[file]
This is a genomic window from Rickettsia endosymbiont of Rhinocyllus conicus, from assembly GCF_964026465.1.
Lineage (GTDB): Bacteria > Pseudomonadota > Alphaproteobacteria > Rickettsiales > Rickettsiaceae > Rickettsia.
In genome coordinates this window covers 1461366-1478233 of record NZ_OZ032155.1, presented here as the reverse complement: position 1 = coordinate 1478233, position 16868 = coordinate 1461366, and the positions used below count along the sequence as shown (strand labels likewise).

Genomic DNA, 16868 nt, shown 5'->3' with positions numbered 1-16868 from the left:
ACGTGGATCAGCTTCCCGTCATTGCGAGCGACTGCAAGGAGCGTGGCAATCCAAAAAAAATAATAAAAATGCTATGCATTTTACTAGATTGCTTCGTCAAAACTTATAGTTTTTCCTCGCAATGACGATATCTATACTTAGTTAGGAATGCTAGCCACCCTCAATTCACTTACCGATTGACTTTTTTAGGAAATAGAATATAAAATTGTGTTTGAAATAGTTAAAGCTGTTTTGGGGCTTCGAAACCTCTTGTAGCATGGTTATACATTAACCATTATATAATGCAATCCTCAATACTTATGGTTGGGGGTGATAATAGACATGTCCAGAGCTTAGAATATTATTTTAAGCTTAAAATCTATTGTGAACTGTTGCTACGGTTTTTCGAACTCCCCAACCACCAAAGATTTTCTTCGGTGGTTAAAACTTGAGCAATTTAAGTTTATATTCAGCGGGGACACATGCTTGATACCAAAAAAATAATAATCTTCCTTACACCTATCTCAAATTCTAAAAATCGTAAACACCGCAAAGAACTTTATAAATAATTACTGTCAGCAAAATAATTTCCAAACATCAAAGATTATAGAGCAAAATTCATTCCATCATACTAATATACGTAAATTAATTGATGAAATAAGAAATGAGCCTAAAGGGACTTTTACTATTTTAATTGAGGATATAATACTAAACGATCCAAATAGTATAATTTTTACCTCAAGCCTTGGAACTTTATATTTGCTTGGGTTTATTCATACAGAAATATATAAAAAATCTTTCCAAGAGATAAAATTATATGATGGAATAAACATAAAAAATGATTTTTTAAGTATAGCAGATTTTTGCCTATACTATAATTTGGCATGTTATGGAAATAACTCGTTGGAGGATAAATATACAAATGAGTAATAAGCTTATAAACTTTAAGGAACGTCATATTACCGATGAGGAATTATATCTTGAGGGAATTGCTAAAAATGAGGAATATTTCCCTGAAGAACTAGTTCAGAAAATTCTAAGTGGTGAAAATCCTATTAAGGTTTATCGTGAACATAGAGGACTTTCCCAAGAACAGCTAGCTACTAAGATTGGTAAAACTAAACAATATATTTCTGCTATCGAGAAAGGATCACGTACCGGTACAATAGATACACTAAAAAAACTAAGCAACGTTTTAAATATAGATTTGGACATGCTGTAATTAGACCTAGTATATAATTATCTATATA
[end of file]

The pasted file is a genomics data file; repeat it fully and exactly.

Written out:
This is a genomic window from Rickettsia endosymbiont of Rhinocyllus conicus, from assembly GCF_964026465.1.
Lineage (GTDB): Bacteria > Pseudomonadota > Alphaproteobacteria > Rickettsiales > Rickettsiaceae > Rickettsia.
In genome coordinates this window covers 1461366-1478233 of record NZ_OZ032155.1, presented here as the reverse complement: position 1 = coordinate 1478233, position 16868 = coordinate 1461366, and the positions used below count along the sequence as shown (strand labels likewise).

Genomic DNA, 16868 nt, shown 5'->3' with positions numbered 1-16868 from the left:
ACGTGGATCAGCTTCCCGTCATTGCGAGCGACTGCAAGGAGCGTGGCAATCCAAAAAAAATAATAAAAATGCTATGCATTTTACTAGATTGCTTCGTCAAAACTTATAGTTTTTCCTCGCAATGACGATATCTATACTTAGTTAGGAATGCTAGCCACCCTCAATTCACTTACCGATTGACTTTTTTAGGAAATAGAATATAAAATTGTGTTTGAAATAGTTAAAGCTGTTTTGGGGCTTCGAAACCTCTTGTAGCATGGTTATACATTAACCATTATATAATGCAATCCTCAATACTTATGGTTGGGGGTGATAATAGACATGTCCAGAGCTTAGAATATTATTTTAAGCTTAAAATCTATTGTGAACTGTTGCTACGGTTTTTCGAACTCCCCAACCACCAAAGATTTTCTTCGGTGGTTAAAACTTGAGCAATTTAAGTTTATATTCAGCGGGGACACATGCTTGATACCAAAAAAATAATAATCTTCCTTACACCTATCTCAAATTCTAAAAATCGTAAACACCGCAAAGAACTTTATAAATAATTACTGTCAGCAAAATAATTTCCAAACATCAAAGATTATAGAGCAAAATTCATTCCATCATACTAATATACGTAAATTAATTGATGAAATAAGAAATGAGCCTAAAGGGACTTTTACTATTTTAATTGAGGATATAATACTAAACGATCCAAATAGTATAATTTTTACCTCAAGCCTTGGAACTTTATATTTGCTTGGGTTTATTCATACAGAAATATATAAAAAATCTTTCCAAGAGATAAAATTATATGATGGAATAAACATAAAAAATGATTTTTTAAGTATAGCAGATTTTTGCCTATACTATAATTTGGCATGTTATGGAAATAACTCGTTGGAGGATAAATATACAAATGAGTAATAAGCTTATAAACTTTAAGGAACGTCATATTACCGATGAGGAATTATATCTTGAGGGAATTGCTAAAAATGAGGAATATTTCCCTGAAGAACTAGTTCAGAAAATTCTAAGTGGTGAAAATCCTATTAAGGTTTATCGTGAACATAGAGGACTTTCCCAAGAACAGCTAGCTACTAAGATTGGTAAAACTAAACAATATATTTCTGCTATCGAGAAAGGATCACGTACCGGTACAATAGATACACTAAAAAAACTAAGCAACGTTTTAAATATAGATTTGGACATGCTGTAATTAGACCTAGTATATAATTATCTATATA